"The Square" should be a painful reminder for the White House, Congress, and State Department of the nature of the military regime the U.S. continues to back,

Egyptians, who already know this well enough, do not have the opportunity to see the film: It languishes in the state censorship authority. And no wonder. The military-backed regime surely does not want Egyptians to see the juxtaposition of army leaders promising "not to harm a single Egyptian" with the brutal beatings inflicted on protesters.

The Oscars have done what the White House has failed to do: Recognize the ongoing narrative of Egypt's revolution.

Now the Egyptian authorities must allow their countrymen to see their own history. There are encouraging signs that the Oscar nomination has prompted them to review the film's status. The Jumbotrons screening "The Square" in the Square cannot come a moment too soon.

Follow us on Twitter @CNNOpinion.

Join us on Facebook/CNNOpinion.

The opinions expressed in this commentary are solely those of Cynthia Schneider.

ADVERTISEMENT
Part of complete coverage on
updated 4:47 PM EDT, Fri April 18, 2014
Jim Bell says NASA's latest discovery support the notion that habitable worlds are probably common in the galaxy.
updated 2:17 PM EDT, Fri April 18, 2014
Jay Parini says even the Gospels skip the actual Resurrection and are sketchy on the appearances that followed.
updated 1:52 PM EDT, Fri April 18, 2014
Graham Allison says if an unchecked and emboldened Russia foments conflict in a nation like Latvia, a NATO member, the West would have to defend it.
updated 9:11 AM EDT, Fri April 18, 2014
John Sutter: Bad news, guys -- the pangolin we adopted is missing.
updated 8:52 AM EDT, Fri April 18, 2014
Ben Wildavsky says we need a better way to determine whether colleges are turning out graduates with superior education and abilities.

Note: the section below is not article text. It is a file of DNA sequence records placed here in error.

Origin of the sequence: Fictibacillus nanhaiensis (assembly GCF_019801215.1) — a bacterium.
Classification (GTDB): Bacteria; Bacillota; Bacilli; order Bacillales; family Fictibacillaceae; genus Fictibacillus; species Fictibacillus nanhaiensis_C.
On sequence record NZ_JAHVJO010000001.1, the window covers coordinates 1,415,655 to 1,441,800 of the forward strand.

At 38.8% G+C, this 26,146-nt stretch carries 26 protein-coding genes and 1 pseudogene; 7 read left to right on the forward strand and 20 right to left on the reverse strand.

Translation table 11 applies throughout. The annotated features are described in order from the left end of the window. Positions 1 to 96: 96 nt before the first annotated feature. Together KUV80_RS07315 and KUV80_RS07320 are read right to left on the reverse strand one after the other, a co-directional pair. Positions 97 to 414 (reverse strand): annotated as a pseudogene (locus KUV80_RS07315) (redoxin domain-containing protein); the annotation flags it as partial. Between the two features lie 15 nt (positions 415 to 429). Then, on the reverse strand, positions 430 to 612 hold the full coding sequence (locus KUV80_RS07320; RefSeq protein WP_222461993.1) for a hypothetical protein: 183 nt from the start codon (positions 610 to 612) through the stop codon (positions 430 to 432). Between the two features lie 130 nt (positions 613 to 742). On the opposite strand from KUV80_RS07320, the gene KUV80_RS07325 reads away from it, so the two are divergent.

updated 6:26 AM EDT, Fri April 18, 2014
Charles Maclin, program manager working on the search and recovery of Malaysia Flight 370, explains how it works.
updated 8:50 AM EDT, Fri April 18, 2014
Jill Koyama says Michael Bloomberg is right to tackle gun violence, but we need to go beyond piecemeal state legislation.
updated 2:45 PM EDT, Thu April 17, 2014
Michael Bloomberg and Shannon Watts say Americans are ready for sensible gun laws, but politicians are cowed by the NRA. Everytown for Gun Safety will prove the NRA is not that powerful.
updated 9:28 AM EDT, Thu April 17, 2014
Ruben Navarrette says Steve Israel is right: Some Republicans encourage anti-Latino prejudice. But that kind of bias is not limited to the GOP.
updated 7:23 PM EDT, Wed April 16, 2014
Peggy Drexler counts the ways Phyllis Schlafly's argument that lower pay for women helps them nab a husband is ridiculous.
updated 12:42 PM EDT, Wed April 16, 2014
Rick McGahey says Rep. Paul Ryan is signaling his presidential ambitions by appealing to hard core Republican values
updated 11:39 AM EDT, Wed April 16, 2014
Paul Saffo says current Google Glasses are doomed to become eBay collectibles, but they are only the leading edge of a surge in wearable tech that will change our lives
updated 2:49 PM EDT, Tue April 15, 2014
Kathleen Blee says the KKK and white power or neo-Nazi groups give haters the purpose and urgency to use violence.
updated 7:56 AM EDT, Wed April 16, 2014
Sen. Sheldon Whitehouse and Rep. Henry Waxman say read deep, and you'll see the federal Keystone pipeline report spells out the pipeline is bad news
updated 7:53 AM EDT, Wed April 16, 2014
Frida Ghitis says President Obama needs to stop making empty threats against Russia and consider other options
ADVERTISEMENT
ADVERTISEMENT
ADVERTISEMENT
ADVERTISEMENT